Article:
er with 406 .. . Winning two game
the Cronies shrunk the pace-se
ting Abe Selsky team lead to tv
games in the Hebrew loop . . . Hig
sets for the week were J. Himmelfarb
362, Sammy Bortnick's 357 and 5
Weinberg’s 361 .. . The Cronies an
Owls are tied for second place.
Benmacks are riding three gam<
in front of the National Capital Leagi
flag chase, with Jalepes’ Restaurai
and Washington Canoe tied for secon
. . . Lou Ruche is top shooter, wit
119-7 . . . Charlie GrOff, who sh<
682 in The Star finals, is the league
leading striker, with 30 to his credi
RIGGS SEEDED NO. 1
IN BILTMORE TENNI!
- •
Grant, Winner of 1937 Tonrne
in Upset of Budge, I» Placed
at No. 2.
/"'•ORAL GABLES, FI*., Jan.
^ Bobby Riggs, young Chicago »
star who climbed to the No. 2 apt
among American players in thre
years, came here in quest of ne'
honors today in the Miami Blltmor
Tennis Tournament.
Officials ranked him first in th
field of 58 players, with the might
atom of the courts, Bryan (Bitsy
Grant of Atlanta, seeded No. 2. Th
pair offered a possibility of flreworl
in the finals.
Grant was dropped from third 1
fourth place in national rankings th:
year, and is out to show the tenn:
world he was undeserving of the d«
motion. Riggs has his eye on th
Davis Cup team and is fresh froi
•victory at the Sugar Bowl in New Ot
leans.
COLONIALS STRIVE
FORHUF1E
Gophers’ Conquerors Clash
With Formidable Ohio
State Five Tonight.
By BIIX_ DISMER, JR.
vrsva V* W*c VAJiUUJCM I1VC8
of 1934-37 seeks to climb another
rung on the ladder of fame tonight
when It meets Ohio State at Tech
gym.
It will be the second major gams
In three nights for the unbeaten Co
lonials who on Saturday made their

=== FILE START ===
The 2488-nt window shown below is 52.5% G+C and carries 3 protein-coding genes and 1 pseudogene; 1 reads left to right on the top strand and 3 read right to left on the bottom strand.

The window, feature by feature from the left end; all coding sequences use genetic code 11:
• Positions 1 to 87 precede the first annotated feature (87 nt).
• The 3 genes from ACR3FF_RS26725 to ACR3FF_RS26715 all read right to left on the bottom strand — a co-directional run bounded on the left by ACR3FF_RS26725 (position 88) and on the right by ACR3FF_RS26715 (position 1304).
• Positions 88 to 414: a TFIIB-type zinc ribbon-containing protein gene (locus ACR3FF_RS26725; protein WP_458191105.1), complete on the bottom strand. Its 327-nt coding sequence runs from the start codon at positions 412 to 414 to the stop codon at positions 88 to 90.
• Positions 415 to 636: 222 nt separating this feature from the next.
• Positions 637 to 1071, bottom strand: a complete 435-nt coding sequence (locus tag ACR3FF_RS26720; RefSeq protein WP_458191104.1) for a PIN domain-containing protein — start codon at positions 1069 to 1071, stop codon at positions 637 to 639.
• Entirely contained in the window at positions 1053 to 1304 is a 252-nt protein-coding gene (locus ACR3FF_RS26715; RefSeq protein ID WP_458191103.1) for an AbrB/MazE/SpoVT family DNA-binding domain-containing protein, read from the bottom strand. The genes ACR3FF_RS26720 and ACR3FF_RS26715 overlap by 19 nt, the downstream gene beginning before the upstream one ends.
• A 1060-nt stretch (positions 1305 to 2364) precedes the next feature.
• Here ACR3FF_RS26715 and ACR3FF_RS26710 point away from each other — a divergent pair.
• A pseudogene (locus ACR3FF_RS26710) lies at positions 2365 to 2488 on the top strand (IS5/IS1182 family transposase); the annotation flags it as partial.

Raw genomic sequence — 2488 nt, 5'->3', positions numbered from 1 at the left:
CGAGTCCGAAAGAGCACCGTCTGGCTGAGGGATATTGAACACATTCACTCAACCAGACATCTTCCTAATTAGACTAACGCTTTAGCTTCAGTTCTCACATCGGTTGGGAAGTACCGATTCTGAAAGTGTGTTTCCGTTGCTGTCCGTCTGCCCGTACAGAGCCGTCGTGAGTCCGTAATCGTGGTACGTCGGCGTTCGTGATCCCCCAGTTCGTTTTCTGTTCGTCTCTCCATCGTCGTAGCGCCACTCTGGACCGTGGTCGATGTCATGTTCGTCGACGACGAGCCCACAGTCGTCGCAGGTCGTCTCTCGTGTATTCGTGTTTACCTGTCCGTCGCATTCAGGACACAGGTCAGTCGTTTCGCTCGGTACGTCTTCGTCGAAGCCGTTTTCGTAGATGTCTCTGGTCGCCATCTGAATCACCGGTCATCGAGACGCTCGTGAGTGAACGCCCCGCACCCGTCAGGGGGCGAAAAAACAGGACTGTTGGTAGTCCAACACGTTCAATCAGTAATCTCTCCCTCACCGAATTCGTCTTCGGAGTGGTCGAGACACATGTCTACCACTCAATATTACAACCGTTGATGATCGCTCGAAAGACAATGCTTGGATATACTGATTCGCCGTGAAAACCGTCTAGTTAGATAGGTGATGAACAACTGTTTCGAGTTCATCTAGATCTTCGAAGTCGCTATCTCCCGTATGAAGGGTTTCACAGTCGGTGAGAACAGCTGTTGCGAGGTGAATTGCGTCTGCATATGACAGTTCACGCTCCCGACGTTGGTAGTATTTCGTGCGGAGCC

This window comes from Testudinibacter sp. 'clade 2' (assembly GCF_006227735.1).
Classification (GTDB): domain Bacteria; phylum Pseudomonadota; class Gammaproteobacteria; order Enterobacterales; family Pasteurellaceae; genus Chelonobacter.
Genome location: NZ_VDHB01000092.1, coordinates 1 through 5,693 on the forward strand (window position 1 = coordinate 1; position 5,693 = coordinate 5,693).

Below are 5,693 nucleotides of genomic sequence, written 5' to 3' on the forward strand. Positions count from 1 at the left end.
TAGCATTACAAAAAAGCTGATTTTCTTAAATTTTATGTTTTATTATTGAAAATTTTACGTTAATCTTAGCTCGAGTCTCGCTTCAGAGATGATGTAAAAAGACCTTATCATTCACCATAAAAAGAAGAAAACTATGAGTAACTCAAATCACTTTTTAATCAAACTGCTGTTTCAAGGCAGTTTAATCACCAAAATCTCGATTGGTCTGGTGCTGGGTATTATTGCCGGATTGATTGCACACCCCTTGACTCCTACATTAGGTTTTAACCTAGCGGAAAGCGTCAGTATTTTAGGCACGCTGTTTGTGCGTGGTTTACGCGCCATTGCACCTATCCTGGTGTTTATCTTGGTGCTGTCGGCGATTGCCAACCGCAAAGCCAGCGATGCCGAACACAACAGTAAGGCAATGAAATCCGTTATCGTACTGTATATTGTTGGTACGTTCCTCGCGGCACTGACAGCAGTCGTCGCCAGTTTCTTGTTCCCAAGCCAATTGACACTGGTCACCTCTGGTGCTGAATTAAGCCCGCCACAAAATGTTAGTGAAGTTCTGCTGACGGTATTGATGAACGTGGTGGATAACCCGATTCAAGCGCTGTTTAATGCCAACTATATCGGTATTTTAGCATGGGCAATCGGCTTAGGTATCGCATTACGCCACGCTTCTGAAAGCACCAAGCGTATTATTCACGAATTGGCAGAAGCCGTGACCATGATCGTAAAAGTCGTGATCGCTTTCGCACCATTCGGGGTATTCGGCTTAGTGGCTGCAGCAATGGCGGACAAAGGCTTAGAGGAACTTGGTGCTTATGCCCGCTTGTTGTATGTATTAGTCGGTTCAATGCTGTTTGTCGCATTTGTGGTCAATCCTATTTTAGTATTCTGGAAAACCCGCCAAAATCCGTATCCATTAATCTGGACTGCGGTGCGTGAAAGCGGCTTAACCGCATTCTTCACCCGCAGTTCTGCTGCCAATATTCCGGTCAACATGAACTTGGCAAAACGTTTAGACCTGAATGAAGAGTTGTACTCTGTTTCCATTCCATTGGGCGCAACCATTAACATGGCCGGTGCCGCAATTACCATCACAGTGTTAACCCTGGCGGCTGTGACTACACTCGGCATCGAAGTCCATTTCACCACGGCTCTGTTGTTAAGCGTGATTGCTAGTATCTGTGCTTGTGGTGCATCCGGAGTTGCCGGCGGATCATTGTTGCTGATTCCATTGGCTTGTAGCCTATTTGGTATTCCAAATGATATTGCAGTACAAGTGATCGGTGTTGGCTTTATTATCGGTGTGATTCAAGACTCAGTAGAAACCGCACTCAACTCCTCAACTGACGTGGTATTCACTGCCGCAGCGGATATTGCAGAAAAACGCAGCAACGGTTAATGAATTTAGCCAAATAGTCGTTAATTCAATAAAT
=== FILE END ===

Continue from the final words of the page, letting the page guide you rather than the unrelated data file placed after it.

first bid for national recognition by
stopping another Big Ten team, hith
erto undefeated Minnesota.
The varsities will take the floor
some time around 8:30 o’clock, or as
soon as a preliminary game between
the G. W. Pro6h and Devitt, sched
uled to start at 7:30, is finished.
Although *1.10 again will be the
admission price, even that fapcy figure
for District basket ball games Is not
likely to leave many vacant seats.
Hundreds were clamoring to give away
a buck-ten had they been able to get
to the ticket-seller Inside the same
gym on Saturday.
Giant Center Formidable.
QNE of the two teams to whip Min
nesota last year, Ohio State in
vades tonight with something which
oost G. W. an important game last
year—a giant center.
As Loyola had in Mike Novak, a
6-foot-9 young man who almost
single-handed snapped George Wash
ington’s undefeated home record in
1938-7, Ohio State has In Bill Sattler
a 6-foot-7 tap-off man. The big dif
. ference, of course, lies in the fact that
because of the new rules, Sattler will
be Jumping against Jack Butterworth,
G. W.’s center, only two scheduled
times—at the beginning of each half.
But that will not prevent the
elongated middle man from exerting
his superior reach under the baskets,
where it is said to be virtually im
possible to stop him from retrieving
any ball which fails to find the cords.
■ It would behoove the colonials, there
, fore, to be extremely careful about
i their shooting tonight, for nearly
: every missed aim seems certain of
i falling into the big fellow's hands. ;
Colonials and Buckeye* Even.
Q W. and Ohio State have not